On the latest “83 Weeks” podcast, Eric Bischoff responded back to Tony Khan’s recent comments about him:
“Let me preface this all. First of all, I like Tony a lot. I don’t know Tony really well. We’ve crossed paths on several occasions. We’ve done an interview together. I’ve been on his show a couple times, and all of them were really enjoyable experiences that I was grateful for. It was fun to go back and see people that I worked with for 15, 20, 25 years or more. A lot of the production team that is a part of AEW worked for me at WCW so it was a pleasant experience, more than pleasant.
But I first want to address the head-to-head narrative. I’ve been very supportive of AEW. Several weeks ago when AEW made their appearance at Arthur Ashe in New York, I was nothing but complementary and excited, and that’s a very bold, aggressive, risky move, establishing yourself in a market the way they did, and doing it so successfully. In fact, and I’ll paraphrase myself here because I don’t have the tweet in front of me, but I said something like, I have a huge dose of healthy envy, not jealousy, but heavy, for Tony and everybody associated with AEW because I know that feeling of making a big move like that and having it pay off, and the energy they received from the crowd that they earned. I know what that feels like. I envied everybody involved in a healthy way. I’m like, wow, they’re actually doing it. I’m fully supportive of AEW, and I only reiterate that and feel the need to because, my social media, you should see mine. That clip that was played, that was a part of our podcast last week, I’ve never had anything on my social media explode the way that did. I have well over a million impressions. We’ve got over 214,000 people that watched that video. By the way, you should see our demos. (said it sarcastically, comically). If you look at our demos on a percentage basis, this podcast has a much higher demo success than AEW or WWE. Should I go around bragging that our podcast is a more popular podcast than AEW or WWE is, a television show? Absolutely not. That would be stupid.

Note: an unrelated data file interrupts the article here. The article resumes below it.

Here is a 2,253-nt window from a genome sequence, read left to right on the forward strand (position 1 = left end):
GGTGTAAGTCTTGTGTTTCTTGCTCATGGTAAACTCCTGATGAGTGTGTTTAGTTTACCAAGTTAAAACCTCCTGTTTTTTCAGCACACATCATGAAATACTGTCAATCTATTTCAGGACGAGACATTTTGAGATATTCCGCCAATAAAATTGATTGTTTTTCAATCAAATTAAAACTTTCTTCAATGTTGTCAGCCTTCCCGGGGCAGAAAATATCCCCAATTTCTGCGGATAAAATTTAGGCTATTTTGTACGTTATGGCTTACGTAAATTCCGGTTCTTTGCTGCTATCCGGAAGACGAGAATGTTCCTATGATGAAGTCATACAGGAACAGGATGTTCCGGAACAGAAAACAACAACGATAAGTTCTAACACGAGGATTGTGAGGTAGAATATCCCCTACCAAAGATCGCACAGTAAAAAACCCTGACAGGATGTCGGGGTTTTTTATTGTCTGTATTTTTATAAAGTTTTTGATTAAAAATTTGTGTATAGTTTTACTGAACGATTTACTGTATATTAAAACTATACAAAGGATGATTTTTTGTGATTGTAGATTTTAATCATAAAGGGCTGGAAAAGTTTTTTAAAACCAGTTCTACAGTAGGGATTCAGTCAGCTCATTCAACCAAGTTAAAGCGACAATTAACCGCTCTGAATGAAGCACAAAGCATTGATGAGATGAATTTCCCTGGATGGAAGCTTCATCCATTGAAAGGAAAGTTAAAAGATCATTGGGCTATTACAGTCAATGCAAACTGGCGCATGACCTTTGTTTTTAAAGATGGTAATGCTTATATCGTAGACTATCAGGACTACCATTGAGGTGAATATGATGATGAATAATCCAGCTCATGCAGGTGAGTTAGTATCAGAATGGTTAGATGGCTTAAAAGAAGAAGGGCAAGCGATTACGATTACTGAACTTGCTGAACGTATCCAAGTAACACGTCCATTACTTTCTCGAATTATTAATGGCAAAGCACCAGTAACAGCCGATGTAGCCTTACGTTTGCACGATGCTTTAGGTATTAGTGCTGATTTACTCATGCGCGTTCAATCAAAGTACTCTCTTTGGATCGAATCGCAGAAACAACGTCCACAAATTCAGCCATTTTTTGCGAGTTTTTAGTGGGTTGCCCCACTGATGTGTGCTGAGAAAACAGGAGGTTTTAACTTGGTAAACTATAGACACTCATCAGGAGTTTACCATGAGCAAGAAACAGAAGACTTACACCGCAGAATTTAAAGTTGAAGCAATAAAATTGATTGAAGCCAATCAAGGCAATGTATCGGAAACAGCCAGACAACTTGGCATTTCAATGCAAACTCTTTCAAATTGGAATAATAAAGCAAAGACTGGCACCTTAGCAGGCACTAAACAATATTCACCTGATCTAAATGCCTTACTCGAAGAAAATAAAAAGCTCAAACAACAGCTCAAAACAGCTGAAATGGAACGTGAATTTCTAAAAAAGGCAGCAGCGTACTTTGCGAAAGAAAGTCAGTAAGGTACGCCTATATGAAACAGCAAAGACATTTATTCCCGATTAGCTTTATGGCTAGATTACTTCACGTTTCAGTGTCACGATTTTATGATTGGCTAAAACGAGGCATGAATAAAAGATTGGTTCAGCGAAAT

The core of this debate, and it is a debate, because again, I’m fully supportive of Tony and AEW and everybody there. The core of this though is not that Tony spoke out, not that Tony’s proud of his company, not that Tony even speaks out rather aggressively about his product. He should do that. I would be disappointed if he didn’t do that, but it’s the manipulation of data to create the impression that there is this head-to-head competition. This all started way before, and I never commented on this stuff before because I don’t have a dog in the hunt, and it’s fun to watch. To suggest as has been going on for quite some time that based on a percentage of a demo compared to a show that’s on a completely different night against completely different competition that somehow that correlates to AEW being more popular or a better product, I have an issue with that. Not an issue with believing, as Tony obviously does, and the talent obviously does, as well they should, that they’re a better product. Subjectively, I would agree in many cases and have many times on social media. I’ve been equally as, I’m going to use the word critical but I don’t mean to be critical, it’s more of a constructive criticism.